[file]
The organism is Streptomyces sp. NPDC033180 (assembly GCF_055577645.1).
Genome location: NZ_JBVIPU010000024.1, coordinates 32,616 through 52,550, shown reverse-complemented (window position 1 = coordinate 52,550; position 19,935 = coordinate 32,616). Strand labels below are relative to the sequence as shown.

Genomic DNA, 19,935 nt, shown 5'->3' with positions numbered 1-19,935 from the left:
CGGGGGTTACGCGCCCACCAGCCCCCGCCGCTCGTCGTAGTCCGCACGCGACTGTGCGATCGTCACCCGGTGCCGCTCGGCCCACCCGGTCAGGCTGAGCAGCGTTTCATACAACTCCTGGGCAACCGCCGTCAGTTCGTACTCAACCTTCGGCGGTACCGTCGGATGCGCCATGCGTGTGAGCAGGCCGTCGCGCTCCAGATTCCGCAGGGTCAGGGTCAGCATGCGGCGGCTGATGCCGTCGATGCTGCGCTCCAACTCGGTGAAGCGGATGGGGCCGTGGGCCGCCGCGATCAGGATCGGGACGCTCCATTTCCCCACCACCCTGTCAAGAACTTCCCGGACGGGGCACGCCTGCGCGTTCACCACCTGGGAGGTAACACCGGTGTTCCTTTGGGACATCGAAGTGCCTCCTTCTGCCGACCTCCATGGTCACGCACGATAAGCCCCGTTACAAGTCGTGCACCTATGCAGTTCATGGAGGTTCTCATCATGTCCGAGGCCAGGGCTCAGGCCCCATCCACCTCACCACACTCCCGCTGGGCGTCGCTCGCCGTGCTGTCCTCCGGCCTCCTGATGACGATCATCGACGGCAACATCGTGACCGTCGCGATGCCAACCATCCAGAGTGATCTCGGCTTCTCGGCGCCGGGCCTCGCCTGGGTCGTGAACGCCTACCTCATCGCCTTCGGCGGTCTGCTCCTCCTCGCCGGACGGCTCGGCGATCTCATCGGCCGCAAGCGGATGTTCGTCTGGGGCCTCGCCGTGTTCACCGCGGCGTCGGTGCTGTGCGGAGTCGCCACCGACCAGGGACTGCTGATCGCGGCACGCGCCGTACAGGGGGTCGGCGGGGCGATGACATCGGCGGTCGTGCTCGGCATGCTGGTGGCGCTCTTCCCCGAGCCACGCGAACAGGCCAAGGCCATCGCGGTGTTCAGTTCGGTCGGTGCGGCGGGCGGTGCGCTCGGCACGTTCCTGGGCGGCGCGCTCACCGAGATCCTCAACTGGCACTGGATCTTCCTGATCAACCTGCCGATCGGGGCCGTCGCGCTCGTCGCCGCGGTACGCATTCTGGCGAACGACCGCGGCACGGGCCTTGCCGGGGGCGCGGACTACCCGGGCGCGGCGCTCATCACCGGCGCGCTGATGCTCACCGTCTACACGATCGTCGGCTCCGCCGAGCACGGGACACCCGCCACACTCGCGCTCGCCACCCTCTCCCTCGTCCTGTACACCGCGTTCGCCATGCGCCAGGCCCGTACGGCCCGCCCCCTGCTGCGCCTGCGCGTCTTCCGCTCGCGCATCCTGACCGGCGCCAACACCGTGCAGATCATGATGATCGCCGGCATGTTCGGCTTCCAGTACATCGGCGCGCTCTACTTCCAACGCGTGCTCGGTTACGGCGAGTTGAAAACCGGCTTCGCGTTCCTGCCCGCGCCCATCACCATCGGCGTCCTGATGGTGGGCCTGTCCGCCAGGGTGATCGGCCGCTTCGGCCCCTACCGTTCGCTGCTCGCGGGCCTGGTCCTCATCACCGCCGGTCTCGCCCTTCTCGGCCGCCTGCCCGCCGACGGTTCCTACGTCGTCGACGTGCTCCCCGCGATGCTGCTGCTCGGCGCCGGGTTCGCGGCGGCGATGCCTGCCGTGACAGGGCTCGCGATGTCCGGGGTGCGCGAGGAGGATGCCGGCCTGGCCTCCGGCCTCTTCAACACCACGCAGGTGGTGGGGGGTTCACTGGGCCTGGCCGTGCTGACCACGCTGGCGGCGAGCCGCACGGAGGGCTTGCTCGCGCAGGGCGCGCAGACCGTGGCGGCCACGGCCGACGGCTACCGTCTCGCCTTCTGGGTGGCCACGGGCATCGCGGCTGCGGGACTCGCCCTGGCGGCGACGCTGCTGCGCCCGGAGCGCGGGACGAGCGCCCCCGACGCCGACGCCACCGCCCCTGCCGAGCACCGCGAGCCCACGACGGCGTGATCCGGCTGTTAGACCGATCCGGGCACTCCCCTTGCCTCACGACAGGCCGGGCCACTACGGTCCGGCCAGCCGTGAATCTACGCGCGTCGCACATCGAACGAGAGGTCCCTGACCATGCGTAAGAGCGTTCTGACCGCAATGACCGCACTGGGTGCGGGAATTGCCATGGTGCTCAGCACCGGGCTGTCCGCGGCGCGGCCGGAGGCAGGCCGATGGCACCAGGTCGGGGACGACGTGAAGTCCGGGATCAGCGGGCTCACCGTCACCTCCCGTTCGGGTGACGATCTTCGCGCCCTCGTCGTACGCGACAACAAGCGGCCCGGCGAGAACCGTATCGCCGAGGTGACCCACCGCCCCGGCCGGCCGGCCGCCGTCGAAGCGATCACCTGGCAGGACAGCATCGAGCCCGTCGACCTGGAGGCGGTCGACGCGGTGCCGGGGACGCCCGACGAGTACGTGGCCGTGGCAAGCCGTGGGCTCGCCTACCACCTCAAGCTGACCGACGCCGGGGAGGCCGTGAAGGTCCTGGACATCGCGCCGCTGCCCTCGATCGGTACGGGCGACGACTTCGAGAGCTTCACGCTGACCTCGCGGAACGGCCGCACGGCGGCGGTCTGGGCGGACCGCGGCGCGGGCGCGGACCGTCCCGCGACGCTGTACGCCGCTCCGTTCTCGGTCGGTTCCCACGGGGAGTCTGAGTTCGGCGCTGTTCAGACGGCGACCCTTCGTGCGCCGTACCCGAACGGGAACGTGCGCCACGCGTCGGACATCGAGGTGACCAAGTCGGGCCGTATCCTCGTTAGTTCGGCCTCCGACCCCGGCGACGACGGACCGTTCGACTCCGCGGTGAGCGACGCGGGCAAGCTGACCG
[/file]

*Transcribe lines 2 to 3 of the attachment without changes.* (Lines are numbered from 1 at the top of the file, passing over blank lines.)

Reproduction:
Genome location: NZ_JBVIPU010000024.1, coordinates 32,616 through 52,550, shown reverse-complemented (window position 1 = coordinate 52,550; position 19,935 = coordinate 32,616). Strand labels below are relative to the sequence as shown.

Genomic DNA, 19,935 nt, shown 5'->3' with positions numbered 1-19,935 from the left: